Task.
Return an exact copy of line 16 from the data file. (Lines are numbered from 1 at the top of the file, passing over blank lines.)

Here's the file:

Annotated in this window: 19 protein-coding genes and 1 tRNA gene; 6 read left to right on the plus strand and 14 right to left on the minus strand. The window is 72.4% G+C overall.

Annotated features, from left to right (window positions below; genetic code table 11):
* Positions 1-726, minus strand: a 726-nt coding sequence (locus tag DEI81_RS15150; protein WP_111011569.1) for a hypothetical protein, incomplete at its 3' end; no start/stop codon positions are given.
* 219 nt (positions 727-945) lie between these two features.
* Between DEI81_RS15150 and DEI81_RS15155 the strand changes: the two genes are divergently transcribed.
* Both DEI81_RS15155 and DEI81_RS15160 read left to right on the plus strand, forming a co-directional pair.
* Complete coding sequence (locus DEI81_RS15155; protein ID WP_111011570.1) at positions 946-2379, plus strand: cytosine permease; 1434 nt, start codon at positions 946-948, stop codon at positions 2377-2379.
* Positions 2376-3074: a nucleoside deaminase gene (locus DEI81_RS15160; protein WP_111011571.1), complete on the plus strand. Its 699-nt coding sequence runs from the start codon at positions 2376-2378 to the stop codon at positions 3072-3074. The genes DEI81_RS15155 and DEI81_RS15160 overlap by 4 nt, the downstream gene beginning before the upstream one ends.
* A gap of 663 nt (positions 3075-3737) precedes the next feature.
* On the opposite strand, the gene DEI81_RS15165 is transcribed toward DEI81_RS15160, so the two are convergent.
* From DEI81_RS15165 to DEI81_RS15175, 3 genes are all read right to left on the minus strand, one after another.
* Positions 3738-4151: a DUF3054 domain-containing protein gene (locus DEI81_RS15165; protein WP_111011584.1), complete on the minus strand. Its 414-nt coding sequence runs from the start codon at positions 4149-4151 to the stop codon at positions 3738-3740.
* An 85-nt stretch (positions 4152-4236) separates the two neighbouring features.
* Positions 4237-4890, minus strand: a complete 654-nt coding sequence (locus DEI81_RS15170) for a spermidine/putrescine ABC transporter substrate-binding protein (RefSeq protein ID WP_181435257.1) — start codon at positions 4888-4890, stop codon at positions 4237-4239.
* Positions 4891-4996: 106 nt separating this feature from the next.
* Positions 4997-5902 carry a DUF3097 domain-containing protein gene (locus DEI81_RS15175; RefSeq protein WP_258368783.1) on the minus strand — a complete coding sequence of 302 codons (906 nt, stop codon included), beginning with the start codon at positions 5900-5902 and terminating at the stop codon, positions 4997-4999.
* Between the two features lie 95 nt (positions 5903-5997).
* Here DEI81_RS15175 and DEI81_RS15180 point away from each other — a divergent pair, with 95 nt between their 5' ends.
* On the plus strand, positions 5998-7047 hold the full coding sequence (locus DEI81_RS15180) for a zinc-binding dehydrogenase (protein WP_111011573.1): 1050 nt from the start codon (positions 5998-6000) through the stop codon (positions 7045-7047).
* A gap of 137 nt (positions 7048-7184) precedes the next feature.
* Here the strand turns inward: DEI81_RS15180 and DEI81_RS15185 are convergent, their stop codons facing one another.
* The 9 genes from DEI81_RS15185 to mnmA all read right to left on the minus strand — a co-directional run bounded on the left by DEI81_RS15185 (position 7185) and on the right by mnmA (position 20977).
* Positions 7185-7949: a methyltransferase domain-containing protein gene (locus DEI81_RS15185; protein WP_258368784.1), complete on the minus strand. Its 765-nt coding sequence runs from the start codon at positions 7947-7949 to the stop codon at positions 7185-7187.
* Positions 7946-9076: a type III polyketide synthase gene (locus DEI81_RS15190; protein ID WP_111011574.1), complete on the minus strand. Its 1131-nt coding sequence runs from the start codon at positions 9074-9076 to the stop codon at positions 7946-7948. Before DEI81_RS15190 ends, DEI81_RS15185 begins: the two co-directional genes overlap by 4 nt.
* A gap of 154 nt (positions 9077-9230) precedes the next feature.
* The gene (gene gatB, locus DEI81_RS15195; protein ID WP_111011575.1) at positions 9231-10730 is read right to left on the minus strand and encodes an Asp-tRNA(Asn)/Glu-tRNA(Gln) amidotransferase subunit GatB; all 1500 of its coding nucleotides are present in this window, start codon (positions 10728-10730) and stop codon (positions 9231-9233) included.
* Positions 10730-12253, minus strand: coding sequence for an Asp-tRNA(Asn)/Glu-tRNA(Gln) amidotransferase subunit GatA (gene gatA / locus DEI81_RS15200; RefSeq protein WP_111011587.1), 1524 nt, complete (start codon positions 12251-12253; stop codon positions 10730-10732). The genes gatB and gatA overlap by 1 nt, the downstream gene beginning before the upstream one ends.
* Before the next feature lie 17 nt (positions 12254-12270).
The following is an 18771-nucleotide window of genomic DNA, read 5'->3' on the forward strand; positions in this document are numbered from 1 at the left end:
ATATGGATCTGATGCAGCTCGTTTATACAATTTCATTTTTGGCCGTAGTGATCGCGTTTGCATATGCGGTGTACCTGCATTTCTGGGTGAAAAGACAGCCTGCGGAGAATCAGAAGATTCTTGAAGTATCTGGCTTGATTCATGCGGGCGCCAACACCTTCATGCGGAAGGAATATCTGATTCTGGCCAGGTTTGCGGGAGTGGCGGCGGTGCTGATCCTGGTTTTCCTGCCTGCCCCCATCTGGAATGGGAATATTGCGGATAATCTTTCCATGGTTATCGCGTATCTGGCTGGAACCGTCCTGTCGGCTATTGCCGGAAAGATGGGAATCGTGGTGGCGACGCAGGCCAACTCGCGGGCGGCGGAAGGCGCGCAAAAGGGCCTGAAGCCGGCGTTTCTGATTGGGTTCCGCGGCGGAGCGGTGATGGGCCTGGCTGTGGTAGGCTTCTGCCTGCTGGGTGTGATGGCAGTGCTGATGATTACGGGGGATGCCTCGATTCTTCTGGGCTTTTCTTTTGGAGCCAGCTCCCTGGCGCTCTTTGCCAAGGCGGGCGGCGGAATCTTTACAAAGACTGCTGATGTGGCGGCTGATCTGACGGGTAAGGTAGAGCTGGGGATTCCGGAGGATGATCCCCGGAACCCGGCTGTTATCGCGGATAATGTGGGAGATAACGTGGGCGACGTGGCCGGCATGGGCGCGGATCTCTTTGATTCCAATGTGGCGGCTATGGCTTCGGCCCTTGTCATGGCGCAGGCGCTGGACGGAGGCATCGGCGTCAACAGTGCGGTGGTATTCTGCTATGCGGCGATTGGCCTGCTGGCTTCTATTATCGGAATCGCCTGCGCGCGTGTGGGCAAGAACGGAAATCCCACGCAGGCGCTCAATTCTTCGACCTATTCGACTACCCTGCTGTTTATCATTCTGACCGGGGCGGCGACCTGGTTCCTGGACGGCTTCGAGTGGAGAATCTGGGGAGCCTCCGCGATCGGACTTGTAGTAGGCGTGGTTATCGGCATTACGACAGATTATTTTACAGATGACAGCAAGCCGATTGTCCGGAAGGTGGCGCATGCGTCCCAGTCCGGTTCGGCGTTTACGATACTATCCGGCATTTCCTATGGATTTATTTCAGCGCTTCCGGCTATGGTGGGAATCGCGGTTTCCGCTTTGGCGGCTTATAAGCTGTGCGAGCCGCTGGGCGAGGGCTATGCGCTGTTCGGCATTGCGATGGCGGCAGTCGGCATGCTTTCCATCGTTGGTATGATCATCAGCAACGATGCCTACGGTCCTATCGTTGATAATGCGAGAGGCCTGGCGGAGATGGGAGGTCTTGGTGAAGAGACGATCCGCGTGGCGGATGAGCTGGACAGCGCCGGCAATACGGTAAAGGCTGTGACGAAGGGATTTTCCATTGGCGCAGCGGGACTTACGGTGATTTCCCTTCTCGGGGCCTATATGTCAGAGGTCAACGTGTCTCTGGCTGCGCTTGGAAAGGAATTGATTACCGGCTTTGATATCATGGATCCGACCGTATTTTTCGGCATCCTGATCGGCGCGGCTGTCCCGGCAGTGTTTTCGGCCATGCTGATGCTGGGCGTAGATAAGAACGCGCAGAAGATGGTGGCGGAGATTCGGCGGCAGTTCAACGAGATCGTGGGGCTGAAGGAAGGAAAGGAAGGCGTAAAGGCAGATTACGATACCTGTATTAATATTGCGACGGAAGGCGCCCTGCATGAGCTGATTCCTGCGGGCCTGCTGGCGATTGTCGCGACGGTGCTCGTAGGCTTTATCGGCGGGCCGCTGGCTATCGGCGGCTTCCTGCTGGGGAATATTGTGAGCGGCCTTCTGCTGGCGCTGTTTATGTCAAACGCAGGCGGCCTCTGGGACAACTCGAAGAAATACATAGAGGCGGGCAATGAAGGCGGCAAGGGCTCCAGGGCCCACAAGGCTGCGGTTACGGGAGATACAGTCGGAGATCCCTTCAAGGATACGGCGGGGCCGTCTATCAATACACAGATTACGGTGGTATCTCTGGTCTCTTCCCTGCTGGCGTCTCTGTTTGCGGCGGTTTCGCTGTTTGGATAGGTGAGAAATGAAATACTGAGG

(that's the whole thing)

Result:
* Positions 4997-5902 carry a DUF3097 domain-containing protein gene (locus DEI81_RS15175; RefSeq protein WP_258368783.1) on the minus strand — a complete coding sequence of 302 codons (906 nt, stop codon included), beginning with the start codon at positions 5900-5902 and terminating at the stop codon, positions 4997-4999.